This event will be available to watch on The Grief Channel from Friday, April 2nd.Discover The Grief Channel
Date: Sun Mar 28th
Time: 10:15 am
Duration: 60 minsRegister Now
If you enjoyed our events, a year-long subscription to The Grief Channel will get you on-demand access to 60+ hours of content from Good Grief Festival 2020 and soon 40+ hours of content from Good Grief Festival 2021 for just £20. You’ll also get access to The Grief School featuring regular monthly events with Julia Samuel and others, and a huge catalogue of talks, workshops and webinars which you can filter to provide you with relevant content specific to your experience of grief or bereavement. And, most importantly, you’ll be funding future Good Grief events! All events from Good Grief (March 27th and 28th) will be available with captions from Friday, April 2nd.
Grief can be a powerful catalyst for change. In this conversation, our panellists will discuss finding new purpose and meaning after losing someone dear. Many people turn their loss into something that will benefit others, with grief becoming a driving force in their efforts to make the world a better place.
Some express themselves through art, some through literature. Others take up hobbies or interests to honour their partners, while others pour their energies into new projects or passions following the reminder that life is so very short.
We are honoured to welcome The Right Honourable Stuart Lawrence to this session. Stuart is a consultant, youth engagement specialist, public speaker and the younger brother of Stephen Lawrence, the British teenager murdered in a racially motivated attack in 1993.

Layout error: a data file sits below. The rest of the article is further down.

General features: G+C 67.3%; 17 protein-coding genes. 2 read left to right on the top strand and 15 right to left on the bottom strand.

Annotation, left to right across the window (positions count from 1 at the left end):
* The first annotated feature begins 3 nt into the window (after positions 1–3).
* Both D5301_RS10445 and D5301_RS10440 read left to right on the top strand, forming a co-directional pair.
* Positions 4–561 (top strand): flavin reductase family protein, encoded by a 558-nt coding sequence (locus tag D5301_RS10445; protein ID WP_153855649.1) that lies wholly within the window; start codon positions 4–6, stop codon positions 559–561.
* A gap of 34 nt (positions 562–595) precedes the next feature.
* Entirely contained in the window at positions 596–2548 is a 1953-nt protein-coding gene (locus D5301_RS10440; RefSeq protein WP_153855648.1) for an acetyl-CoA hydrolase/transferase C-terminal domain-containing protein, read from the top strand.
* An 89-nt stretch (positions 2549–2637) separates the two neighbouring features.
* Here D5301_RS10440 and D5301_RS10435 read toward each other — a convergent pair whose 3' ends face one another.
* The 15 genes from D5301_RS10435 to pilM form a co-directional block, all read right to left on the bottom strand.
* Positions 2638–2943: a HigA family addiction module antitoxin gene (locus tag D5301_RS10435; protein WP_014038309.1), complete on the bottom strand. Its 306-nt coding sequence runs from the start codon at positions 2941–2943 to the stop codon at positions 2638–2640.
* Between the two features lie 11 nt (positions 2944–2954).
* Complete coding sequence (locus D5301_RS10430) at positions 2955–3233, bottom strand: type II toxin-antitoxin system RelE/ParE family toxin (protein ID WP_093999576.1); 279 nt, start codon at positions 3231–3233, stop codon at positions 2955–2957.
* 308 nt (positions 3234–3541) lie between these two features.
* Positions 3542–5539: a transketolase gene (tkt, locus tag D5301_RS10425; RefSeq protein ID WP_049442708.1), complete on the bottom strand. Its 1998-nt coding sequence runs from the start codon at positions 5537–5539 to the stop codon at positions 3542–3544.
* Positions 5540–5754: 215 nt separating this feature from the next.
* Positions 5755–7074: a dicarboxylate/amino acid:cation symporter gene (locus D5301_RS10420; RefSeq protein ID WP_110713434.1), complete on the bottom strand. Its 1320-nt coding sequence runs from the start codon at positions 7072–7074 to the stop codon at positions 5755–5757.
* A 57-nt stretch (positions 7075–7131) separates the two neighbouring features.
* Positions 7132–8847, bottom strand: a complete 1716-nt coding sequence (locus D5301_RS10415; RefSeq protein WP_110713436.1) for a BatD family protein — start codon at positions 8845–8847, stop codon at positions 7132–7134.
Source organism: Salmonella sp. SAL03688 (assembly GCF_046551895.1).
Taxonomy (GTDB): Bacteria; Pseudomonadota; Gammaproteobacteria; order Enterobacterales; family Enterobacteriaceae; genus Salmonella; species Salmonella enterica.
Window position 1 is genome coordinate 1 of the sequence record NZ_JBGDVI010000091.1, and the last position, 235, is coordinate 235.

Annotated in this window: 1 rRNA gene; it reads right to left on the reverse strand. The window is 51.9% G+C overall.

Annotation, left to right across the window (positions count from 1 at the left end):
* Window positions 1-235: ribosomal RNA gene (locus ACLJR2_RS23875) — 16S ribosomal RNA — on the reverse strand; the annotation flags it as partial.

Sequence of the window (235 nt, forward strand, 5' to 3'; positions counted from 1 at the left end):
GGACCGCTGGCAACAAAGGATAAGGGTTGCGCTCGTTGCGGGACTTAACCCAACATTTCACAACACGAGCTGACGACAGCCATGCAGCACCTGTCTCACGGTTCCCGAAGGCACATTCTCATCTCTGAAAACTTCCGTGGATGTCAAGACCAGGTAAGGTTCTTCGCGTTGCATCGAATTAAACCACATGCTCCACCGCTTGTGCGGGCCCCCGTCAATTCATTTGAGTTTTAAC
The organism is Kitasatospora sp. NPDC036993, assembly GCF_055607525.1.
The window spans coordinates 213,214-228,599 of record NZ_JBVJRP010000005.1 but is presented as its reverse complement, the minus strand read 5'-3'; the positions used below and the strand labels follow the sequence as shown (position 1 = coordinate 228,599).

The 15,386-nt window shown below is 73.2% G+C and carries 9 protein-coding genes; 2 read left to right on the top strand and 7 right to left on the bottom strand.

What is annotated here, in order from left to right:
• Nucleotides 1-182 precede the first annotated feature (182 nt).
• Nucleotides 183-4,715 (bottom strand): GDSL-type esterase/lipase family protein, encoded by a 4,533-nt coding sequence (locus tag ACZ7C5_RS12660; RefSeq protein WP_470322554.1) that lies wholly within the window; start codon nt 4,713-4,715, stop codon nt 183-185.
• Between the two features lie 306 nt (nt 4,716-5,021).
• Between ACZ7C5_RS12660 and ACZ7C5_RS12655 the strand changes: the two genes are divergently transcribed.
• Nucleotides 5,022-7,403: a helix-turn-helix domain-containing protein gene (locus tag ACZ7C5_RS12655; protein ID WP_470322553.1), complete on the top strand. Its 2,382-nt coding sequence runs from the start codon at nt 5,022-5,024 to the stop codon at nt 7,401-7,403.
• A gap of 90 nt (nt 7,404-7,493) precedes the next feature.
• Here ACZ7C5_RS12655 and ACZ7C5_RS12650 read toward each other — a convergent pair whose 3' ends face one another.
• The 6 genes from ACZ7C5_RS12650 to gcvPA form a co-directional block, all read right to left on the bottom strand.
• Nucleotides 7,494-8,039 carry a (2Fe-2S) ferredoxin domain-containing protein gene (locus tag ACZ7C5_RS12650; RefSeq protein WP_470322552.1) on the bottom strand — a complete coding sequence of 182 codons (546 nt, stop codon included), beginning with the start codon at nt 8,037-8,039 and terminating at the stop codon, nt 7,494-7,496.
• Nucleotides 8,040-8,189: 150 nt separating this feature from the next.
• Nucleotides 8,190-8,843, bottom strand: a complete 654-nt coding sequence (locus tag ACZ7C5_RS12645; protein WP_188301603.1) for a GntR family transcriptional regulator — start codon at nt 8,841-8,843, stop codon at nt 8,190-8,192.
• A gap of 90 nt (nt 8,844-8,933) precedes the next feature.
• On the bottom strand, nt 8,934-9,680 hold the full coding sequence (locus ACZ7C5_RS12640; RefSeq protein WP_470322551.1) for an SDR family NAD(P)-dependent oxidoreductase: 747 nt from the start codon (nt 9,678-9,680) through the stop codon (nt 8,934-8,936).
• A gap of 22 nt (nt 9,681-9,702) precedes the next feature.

Artist and creative producer Simon Bray will also join us. Simon’s Loved&Lost photography project has been seen by over three million people worldwide and his most recent photography project, Siblings, was inspired by the death of his sister.
Clover Stroud is an experienced journalist and broadcaster making regular contributions to TV and radio. She has had three columns in the Sunday Telegraph and has written regularly for The Sunday Times, The Guardian, Harper’s Bazaar, The Spectator, RED, Elle and Tatler. Clover’s recent book, My Wild and Sleepless Nights, examines what it means to be a mother, and reveals with unflinching honesty the many conflicting emotions that this entails: the joy and the wonder, the loneliness and despair.
This panel will be hosted by Dr Lesel Dawson, a Senior Lecturer in English at the University of Bristol. Lesel specialises in grief, Renaissance literature and the history of the emotions. She’s leading a research project on Creative Grieving and writing a book that explores how art and the imagination can enable the bereaved to express and process their loss.